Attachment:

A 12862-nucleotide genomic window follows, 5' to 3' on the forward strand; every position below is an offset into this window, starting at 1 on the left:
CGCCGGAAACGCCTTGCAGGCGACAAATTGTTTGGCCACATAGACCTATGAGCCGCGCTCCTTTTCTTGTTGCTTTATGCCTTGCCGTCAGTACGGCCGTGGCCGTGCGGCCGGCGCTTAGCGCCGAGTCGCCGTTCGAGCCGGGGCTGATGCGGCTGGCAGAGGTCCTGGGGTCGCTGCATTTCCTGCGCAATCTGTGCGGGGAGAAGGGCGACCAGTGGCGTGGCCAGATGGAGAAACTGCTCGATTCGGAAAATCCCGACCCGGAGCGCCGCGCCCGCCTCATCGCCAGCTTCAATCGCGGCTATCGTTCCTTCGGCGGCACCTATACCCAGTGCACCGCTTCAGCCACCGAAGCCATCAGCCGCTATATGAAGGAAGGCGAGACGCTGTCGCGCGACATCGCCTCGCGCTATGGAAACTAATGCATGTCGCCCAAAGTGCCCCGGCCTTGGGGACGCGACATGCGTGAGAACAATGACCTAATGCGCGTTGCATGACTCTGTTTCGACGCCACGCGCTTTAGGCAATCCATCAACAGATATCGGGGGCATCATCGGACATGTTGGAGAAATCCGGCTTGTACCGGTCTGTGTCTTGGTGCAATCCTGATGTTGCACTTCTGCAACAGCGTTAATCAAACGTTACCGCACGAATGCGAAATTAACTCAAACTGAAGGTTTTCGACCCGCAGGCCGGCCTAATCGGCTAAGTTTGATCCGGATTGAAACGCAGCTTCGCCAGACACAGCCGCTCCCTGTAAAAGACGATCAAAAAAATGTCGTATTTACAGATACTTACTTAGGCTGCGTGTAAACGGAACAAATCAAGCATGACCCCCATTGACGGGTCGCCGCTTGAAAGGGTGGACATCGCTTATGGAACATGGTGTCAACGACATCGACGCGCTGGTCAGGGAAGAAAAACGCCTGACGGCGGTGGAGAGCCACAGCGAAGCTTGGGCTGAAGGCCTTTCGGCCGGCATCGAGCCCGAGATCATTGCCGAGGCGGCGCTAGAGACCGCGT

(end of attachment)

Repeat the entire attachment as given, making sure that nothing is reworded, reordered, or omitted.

A 12862-nucleotide genomic window follows, 5' to 3' on the forward strand; every position below is an offset into this window, starting at 1 on the left:
CGCCGGAAACGCCTTGCAGGCGACAAATTGTTTGGCCACATAGACCTATGAGCCGCGCTCCTTTTCTTGTTGCTTTATGCCTTGCCGTCAGTACGGCCGTGGCCGTGCGGCCGGCGCTTAGCGCCGAGTCGCCGTTCGAGCCGGGGCTGATGCGGCTGGCAGAGGTCCTGGGGTCGCTGCATTTCCTGCGCAATCTGTGCGGGGAGAAGGGCGACCAGTGGCGTGGCCAGATGGAGAAACTGCTCGATTCGGAAAATCCCGACCCGGAGCGCCGCGCCCGCCTCATCGCCAGCTTCAATCGCGGCTATCGTTCCTTCGGCGGCACCTATACCCAGTGCACCGCTTCAGCCACCGAAGCCATCAGCCGCTATATGAAGGAAGGCGAGACGCTGTCGCGCGACATCGCCTCGCGCTATGGAAACTAATGCATGTCGCCCAAAGTGCCCCGGCCTTGGGGACGCGACATGCGTGAGAACAATGACCTAATGCGCGTTGCATGACTCTGTTTCGACGCCACGCGCTTTAGGCAATCCATCAACAGATATCGGGGGCATCATCGGACATGTTGGAGAAATCCGGCTTGTACCGGTCTGTGTCTTGGTGCAATCCTGATGTTGCACTTCTGCAACAGCGTTAATCAAACGTTACCGCACGAATGCGAAATTAACTCAAACTGAAGGTTTTCGACCCGCAGGCCGGCCTAATCGGCTAAGTTTGATCCGGATTGAAACGCAGCTTCGCCAGACACAGCCGCTCCCTGTAAAAGACGATCAAAAAAATGTCGTATTTACAGATACTTACTTAGGCTGCGTGTAAACGGAACAAATCAAGCATGACCCCCATTGACGGGTCGCCGCTTGAAAGGGTGGACATCGCTTATGGAACATGGTGTCAACGACATCGACGCGCTGGTCAGGGAAGAAAAACGCCTGACGGCGGTGGAGAGCCACAGCGAAGCTTGGGCTGAAGGCCTTTCGGCCGGCATCGAGCCCGAGATCATTGCCGAGGCGGCGCTAGAGACCGCGT